Columbus is home to some truly spectacular parks.
With some of the oldest parks in the area (and the country) Columbus residents have long been lucky to stroll through these incredible areas. Of course, our Metro Parks system is amazing and it gets a ton of love from everyone, including us.
But the Columbus Recreation and Parks system isn’t too shabby either and it’s often overlooked. From the timeless classics that have been around for well over a century to parks that protect endangered plant life, we’ve got some really amazing spaces to explore in this city.
So put on your walking shoes, grab a pal, and let’s go take advantage of some of the best parks this city has to offer.
Established in 1857, Schiller Park is the second oldest park in the City of Columbus. The park was originally called Stewart’s Grove by early settlers. It was renamed City Park until 1891 when it was renamed Schiller Park after Friedrich von Schiller, a famous German Poet. Due to anti-German sentiment during World War I, the park was renamed Washington Park, although the name reverted to Schiller after the war.
The park serves as a central gathering space for the German Village neighborhood. It’s 23.5 acres, offering a community center, picnic areas, a fishing pond, an outdoor stage, tennis courts, basketball courts, playgrounds, and more.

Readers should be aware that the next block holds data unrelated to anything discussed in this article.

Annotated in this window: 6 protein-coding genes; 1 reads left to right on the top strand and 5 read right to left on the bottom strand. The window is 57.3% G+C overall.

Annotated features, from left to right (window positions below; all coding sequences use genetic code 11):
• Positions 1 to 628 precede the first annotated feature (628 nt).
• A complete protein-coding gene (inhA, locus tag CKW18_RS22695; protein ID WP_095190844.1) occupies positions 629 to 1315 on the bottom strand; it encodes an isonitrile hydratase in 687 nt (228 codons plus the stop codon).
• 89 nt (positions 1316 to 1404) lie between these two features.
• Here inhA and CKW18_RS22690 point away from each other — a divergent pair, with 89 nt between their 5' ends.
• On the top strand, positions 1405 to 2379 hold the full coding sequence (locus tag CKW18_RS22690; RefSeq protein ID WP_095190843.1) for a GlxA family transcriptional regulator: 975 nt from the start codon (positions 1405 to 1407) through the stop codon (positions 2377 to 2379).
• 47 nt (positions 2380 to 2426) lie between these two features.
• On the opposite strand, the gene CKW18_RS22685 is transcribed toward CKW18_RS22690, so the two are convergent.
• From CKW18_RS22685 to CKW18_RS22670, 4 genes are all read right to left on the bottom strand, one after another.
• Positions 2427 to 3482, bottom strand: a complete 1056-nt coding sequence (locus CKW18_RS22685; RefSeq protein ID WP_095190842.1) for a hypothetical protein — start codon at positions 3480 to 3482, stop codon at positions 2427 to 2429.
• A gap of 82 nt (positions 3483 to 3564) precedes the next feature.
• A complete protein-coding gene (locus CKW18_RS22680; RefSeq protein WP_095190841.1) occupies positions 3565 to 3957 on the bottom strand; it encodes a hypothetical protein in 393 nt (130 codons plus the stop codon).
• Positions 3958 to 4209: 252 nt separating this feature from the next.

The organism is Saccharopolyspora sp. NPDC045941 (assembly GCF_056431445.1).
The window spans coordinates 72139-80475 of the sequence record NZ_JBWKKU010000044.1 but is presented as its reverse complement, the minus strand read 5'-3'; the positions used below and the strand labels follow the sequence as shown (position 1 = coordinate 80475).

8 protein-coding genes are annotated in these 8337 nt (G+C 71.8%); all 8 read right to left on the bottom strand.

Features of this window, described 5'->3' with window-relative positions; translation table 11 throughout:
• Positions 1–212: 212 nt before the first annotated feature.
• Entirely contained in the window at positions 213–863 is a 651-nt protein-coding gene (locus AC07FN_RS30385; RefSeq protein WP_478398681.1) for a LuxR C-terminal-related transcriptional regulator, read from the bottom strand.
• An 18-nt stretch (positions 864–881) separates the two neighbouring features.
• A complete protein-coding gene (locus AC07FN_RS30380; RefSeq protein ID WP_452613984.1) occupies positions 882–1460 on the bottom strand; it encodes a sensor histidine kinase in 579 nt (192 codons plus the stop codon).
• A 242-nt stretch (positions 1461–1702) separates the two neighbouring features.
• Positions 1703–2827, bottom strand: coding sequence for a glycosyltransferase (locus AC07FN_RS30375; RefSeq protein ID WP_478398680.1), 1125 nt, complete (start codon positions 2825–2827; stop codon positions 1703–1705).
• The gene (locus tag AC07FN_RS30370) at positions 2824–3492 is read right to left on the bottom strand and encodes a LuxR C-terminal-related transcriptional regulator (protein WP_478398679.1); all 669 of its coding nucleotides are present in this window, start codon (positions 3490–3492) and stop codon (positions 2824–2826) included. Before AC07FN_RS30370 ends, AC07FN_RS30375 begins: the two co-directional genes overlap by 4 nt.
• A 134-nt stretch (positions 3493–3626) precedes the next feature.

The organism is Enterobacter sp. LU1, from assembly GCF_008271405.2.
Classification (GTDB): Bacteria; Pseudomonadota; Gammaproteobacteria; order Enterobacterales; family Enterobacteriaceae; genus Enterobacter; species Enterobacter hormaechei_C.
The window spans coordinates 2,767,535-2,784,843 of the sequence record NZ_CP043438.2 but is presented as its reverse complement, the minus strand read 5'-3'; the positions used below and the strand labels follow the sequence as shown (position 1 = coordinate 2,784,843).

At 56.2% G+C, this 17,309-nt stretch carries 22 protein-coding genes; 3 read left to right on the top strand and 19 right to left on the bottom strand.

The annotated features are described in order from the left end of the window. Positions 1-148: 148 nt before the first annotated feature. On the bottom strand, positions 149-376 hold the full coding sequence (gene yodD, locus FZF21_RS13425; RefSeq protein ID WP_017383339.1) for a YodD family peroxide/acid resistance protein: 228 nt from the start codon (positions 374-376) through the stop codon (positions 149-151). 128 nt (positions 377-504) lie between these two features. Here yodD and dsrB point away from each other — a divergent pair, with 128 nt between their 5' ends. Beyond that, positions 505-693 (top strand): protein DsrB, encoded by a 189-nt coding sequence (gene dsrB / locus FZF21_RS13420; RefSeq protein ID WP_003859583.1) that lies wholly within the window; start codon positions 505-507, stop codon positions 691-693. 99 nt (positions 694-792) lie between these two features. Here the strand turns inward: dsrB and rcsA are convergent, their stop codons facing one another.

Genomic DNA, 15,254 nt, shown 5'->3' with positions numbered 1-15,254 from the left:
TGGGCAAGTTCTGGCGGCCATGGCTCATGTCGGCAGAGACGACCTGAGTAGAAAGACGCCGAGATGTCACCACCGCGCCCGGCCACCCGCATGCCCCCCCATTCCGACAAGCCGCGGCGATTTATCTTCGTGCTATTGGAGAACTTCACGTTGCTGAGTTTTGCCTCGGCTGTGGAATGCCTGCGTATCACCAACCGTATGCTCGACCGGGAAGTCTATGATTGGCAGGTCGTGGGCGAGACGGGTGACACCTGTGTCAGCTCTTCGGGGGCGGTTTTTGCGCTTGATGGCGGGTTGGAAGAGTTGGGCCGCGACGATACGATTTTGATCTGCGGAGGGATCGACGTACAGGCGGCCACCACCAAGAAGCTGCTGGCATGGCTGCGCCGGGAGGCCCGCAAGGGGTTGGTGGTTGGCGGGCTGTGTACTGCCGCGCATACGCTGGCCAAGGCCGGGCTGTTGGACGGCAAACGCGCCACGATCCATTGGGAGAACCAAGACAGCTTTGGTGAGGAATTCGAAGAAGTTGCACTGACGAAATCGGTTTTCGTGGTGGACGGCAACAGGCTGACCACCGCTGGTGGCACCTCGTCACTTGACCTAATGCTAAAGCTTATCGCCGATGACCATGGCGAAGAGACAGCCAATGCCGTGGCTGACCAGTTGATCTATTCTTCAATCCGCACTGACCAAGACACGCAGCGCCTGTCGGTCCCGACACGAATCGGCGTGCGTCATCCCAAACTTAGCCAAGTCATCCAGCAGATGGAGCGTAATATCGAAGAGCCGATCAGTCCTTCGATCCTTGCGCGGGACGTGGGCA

Schiller Park is also home to two Champion Trees, a Biltmore ash (found here) and a Wych elm (found here). The Champion Trees program identifies and promotes the oldest and largest trees of each species in each state and the country as a whole.
Location: 1069 Jaeger St, Columbus, OH 43206
Nestled in Victorian Village, Goodale Park is the oldest park in Columbus. In fact, it’s one of the oldest parks in the United States. The 40-acre site was donated to the city by Dr. Lincoln Goodale in 1851. Over 650 trees call the park home, including two Champion Trees, a Chinese catalpa, and a Smoothleaf elm.
During the Civil War, the park served briefly as a staging area for Union troops known as Camp Jackson. Those operations were moved to Camp Chase, but some permanent examples of that era remain, including the Goodale Gates.
Today, the park offers visitors a scenic place to spend an afternoon with a gazebo, tennis courts, walking paths, a playground, a pond with a stunning fountain, and more. The park is home to many events throughout the year, including festivals and live performances.